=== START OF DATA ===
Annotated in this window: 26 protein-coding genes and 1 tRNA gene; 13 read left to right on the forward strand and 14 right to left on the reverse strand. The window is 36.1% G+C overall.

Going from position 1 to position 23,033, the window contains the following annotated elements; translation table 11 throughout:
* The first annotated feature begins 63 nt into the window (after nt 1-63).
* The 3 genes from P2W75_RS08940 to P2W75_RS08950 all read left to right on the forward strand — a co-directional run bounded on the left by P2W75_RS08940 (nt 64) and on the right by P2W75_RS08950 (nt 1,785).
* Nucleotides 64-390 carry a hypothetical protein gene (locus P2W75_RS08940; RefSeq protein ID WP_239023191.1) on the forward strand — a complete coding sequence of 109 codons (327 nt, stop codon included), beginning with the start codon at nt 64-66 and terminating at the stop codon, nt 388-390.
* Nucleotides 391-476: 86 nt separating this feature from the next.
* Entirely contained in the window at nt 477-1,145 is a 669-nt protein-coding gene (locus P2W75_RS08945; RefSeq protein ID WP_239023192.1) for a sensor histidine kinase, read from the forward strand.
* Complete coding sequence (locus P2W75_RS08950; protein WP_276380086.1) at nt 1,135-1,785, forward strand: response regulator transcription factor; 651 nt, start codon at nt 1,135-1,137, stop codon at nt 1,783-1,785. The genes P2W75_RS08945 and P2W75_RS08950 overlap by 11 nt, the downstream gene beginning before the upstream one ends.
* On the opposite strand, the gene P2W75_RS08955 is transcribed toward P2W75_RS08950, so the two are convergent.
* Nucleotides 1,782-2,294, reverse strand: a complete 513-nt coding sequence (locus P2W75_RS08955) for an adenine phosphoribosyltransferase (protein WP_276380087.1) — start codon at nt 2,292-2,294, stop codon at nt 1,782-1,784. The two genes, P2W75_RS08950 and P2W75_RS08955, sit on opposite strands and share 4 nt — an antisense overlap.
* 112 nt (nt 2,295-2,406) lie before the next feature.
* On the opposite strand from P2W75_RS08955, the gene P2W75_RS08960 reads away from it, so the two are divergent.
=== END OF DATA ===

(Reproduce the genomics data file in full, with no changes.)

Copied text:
Annotated in this window: 26 protein-coding genes and 1 tRNA gene; 13 read left to right on the forward strand and 14 right to left on the reverse strand. The window is 36.1% G+C overall.

Going from position 1 to position 23,033, the window contains the following annotated elements; translation table 11 throughout:
* The first annotated feature begins 63 nt into the window (after nt 1-63).
* The 3 genes from P2W75_RS08940 to P2W75_RS08950 all read left to right on the forward strand — a co-directional run bounded on the left by P2W75_RS08940 (nt 64) and on the right by P2W75_RS08950 (nt 1,785).
* Nucleotides 64-390 carry a hypothetical protein gene (locus P2W75_RS08940; RefSeq protein ID WP_239023191.1) on the forward strand — a complete coding sequence of 109 codons (327 nt, stop codon included), beginning with the start codon at nt 64-66 and terminating at the stop codon, nt 388-390.
* Nucleotides 391-476: 86 nt separating this feature from the next.
* Entirely contained in the window at nt 477-1,145 is a 669-nt protein-coding gene (locus P2W75_RS08945; RefSeq protein ID WP_239023192.1) for a sensor histidine kinase, read from the forward strand.
* Complete coding sequence (locus P2W75_RS08950; protein WP_276380086.1) at nt 1,135-1,785, forward strand: response regulator transcription factor; 651 nt, start codon at nt 1,135-1,137, stop codon at nt 1,783-1,785. The genes P2W75_RS08945 and P2W75_RS08950 overlap by 11 nt, the downstream gene beginning before the upstream one ends.
* On the opposite strand, the gene P2W75_RS08955 is transcribed toward P2W75_RS08950, so the two are convergent.
* Nucleotides 1,782-2,294, reverse strand: a complete 513-nt coding sequence (locus P2W75_RS08955) for an adenine phosphoribosyltransferase (protein WP_276380087.1) — start codon at nt 2,292-2,294, stop codon at nt 1,782-1,784. The two genes, P2W75_RS08950 and P2W75_RS08955, sit on opposite strands and share 4 nt — an antisense overlap.
* 112 nt (nt 2,295-2,406) lie before the next feature.
* On the opposite strand from P2W75_RS08955, the gene P2W75_RS08960 reads away from it, so the two are divergent.